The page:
This despite the fact that Cuban liberals wanted free trade with the United States. In 1902, for example, the Corporaciones Económicas, an influential conglomerate of Cuban creole businessmen, lobbied the US Congress for Cuban-American free trade. Luis V. de Abad, representing Cuban tobacco interests, at the same time was also appealing to Washington for trade liberalization instead of ‘prohibitive’ tobacco duties of over 125 percent, which had left the Cuban worker with ‘less bread and butter in his home’, and more ‘worse off than under Spanish domination’. And Juan Gualberto Gómez, leader of the Cuban Liberal Party, similarly castigated the 1903 Reciprocity Treaty, calling instead for unrestricted free trade with the United States.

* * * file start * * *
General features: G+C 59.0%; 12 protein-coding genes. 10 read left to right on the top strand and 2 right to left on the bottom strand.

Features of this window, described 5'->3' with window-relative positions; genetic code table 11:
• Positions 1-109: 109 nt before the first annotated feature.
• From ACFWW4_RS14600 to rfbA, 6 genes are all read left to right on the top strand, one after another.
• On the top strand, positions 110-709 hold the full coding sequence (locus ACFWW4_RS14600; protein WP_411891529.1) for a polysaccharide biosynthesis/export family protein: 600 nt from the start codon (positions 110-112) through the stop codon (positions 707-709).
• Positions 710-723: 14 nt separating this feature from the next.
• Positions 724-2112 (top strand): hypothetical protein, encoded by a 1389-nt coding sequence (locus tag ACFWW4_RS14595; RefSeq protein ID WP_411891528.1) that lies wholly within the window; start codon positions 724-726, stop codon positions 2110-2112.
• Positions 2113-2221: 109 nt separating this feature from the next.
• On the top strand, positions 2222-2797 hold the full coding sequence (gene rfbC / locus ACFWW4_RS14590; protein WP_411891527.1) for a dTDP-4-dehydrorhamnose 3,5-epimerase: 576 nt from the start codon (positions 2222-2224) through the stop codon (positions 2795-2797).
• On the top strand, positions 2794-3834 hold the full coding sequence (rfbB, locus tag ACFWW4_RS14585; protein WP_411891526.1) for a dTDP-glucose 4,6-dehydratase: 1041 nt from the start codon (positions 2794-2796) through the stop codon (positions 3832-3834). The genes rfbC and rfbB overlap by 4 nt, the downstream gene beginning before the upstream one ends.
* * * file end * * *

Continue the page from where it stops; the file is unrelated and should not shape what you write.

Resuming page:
But Republican economic nationalist politicians ignored such cosmopolitan Cuban demands. As historian Mary Speck has explored, Republican protectionist unwillingness to grant free trade to Cuba would thereafter culminate in the 1930 Hawley-Smoot Tariff, ushering in a new Cuban ‘era of economic depression and political unrest’.
Cuba’s Century-Long Desire for Free Trade
So when Raúl Castro called for an end to the embargo based on economic and humanitarian grounds in late December, he was therefore just reiterating a century-long Cuban call for free trade with the United States — a call that has for so long fallen on deaf American ears.